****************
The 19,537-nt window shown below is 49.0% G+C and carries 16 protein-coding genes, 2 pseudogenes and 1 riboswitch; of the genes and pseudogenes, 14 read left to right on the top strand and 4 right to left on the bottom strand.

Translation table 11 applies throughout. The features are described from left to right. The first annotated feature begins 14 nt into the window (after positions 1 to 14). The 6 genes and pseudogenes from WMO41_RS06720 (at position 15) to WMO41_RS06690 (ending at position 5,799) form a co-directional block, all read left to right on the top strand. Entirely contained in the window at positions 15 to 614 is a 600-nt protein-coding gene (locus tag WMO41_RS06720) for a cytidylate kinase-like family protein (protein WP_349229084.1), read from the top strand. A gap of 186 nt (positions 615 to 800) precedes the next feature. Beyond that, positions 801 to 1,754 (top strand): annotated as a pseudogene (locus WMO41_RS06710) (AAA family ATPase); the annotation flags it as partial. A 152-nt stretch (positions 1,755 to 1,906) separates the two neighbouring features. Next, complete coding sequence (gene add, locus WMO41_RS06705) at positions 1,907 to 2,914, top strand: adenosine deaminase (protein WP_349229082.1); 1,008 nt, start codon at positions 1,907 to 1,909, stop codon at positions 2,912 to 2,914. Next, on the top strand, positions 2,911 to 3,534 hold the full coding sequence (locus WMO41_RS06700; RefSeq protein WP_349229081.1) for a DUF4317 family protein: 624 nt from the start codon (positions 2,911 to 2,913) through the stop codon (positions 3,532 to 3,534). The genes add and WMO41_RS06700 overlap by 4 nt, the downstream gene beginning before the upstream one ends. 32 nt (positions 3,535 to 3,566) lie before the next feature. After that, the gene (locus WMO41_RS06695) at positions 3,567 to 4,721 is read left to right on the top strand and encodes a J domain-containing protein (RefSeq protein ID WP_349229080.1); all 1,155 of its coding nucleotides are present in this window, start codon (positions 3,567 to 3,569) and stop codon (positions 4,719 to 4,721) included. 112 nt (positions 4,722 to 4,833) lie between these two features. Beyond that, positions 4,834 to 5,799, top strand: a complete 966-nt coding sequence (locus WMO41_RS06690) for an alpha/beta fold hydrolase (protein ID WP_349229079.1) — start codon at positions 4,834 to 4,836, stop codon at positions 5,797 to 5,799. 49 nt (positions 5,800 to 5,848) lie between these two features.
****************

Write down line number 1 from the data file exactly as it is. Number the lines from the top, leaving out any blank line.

The 19,537-nt window shown below is 49.0% G+C and carries 16 protein-coding genes, 2 pseudogenes and 1 riboswitch; of the genes and pseudogenes, 14 read left to right on the top strand and 4 right to left on the bottom strand.